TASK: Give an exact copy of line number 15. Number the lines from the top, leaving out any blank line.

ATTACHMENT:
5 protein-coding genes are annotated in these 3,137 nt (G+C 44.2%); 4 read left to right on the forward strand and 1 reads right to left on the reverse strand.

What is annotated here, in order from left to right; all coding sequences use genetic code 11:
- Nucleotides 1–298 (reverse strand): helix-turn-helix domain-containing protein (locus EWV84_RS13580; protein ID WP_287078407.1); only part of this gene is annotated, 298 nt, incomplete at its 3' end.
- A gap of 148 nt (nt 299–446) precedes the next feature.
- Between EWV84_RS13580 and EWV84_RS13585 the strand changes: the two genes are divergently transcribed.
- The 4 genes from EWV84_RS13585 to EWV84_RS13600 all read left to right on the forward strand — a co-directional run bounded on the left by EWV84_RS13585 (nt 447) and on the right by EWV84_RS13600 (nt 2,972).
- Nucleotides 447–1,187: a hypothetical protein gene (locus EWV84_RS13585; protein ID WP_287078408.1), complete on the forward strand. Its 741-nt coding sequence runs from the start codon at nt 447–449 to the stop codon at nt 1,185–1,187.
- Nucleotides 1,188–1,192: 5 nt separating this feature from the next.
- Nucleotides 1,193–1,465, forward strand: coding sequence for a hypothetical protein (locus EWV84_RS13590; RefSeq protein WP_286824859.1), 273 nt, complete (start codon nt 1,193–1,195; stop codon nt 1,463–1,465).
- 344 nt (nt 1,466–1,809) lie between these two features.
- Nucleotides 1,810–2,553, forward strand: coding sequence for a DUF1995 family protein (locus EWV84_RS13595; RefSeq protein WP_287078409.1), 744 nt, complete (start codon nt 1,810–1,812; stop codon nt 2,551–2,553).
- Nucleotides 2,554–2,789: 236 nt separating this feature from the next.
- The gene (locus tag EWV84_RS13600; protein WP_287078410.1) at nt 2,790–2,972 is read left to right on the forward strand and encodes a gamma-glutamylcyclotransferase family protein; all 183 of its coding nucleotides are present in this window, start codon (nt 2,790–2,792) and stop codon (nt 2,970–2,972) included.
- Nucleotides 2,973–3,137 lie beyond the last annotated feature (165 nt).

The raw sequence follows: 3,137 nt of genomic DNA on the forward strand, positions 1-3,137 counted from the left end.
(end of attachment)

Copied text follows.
The raw sequence follows: 3,137 nt of genomic DNA on the forward strand, positions 1-3,137 counted from the left end.